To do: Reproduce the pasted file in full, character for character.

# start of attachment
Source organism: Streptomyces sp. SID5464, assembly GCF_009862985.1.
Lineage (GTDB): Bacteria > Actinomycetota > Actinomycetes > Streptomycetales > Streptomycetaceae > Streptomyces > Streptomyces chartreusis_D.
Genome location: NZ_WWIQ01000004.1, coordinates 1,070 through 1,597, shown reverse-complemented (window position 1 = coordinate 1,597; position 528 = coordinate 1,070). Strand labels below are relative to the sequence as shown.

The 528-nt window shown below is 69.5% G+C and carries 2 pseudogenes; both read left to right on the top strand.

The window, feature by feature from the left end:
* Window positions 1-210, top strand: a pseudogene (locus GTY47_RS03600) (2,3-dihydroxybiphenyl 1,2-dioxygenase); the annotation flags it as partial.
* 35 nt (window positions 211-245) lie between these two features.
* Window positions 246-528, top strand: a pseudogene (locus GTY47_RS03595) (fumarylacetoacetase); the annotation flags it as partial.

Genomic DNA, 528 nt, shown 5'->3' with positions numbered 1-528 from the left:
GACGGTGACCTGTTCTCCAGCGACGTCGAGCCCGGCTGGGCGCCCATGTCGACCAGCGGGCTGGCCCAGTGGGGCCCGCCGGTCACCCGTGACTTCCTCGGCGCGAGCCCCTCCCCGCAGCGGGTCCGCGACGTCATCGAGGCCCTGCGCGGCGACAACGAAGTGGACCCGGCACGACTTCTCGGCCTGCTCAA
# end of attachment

Source organism: Streptomyces sp. SID5464, assembly GCF_009862985.1.
Lineage (GTDB): Bacteria > Actinomycetota > Actinomycetes > Streptomycetales > Streptomycetaceae > Streptomyces > Streptomyces chartreusis_D.
Genome location: NZ_WWIQ01000004.1, coordinates 1,070 through 1,597, shown reverse-complemented (window position 1 = coordinate 1,597; position 528 = coordinate 1,070). Strand labels below are relative to the sequence as shown.

The 528-nt window shown below is 69.5% G+C and carries 2 pseudogenes; both read left to right on the top strand.

The window, feature by feature from the left end:
* Window positions 1-210, top strand: a pseudogene (locus GTY47_RS03600) (2,3-dihydroxybiphenyl 1,2-dioxygenase); the annotation flags it as partial.
* 35 nt (window positions 211-245) lie between these two features.
* Window positions 246-528, top strand: a pseudogene (locus GTY47_RS03595) (fumarylacetoacetase); the annotation flags it as partial.

Genomic DNA, 528 nt, shown 5'->3' with positions numbered 1-528 from the left:
GACGGTGACCTGTTCTCCAGCGACGTCGAGCCCGGCTGGGCGCCCATGTCGACCAGCGGGCTGGCCCAGTGGGGCCCGCCGGTCACCCGTGACTTCCTCGGCGCGAGCCCCTCCCCGCAGCGGGTCCGCGACGTCATCGAGGCCCTGCGCGGCGACAACGAAGTGGACCCGGCACGACTTCTCGGCCTGCTCAA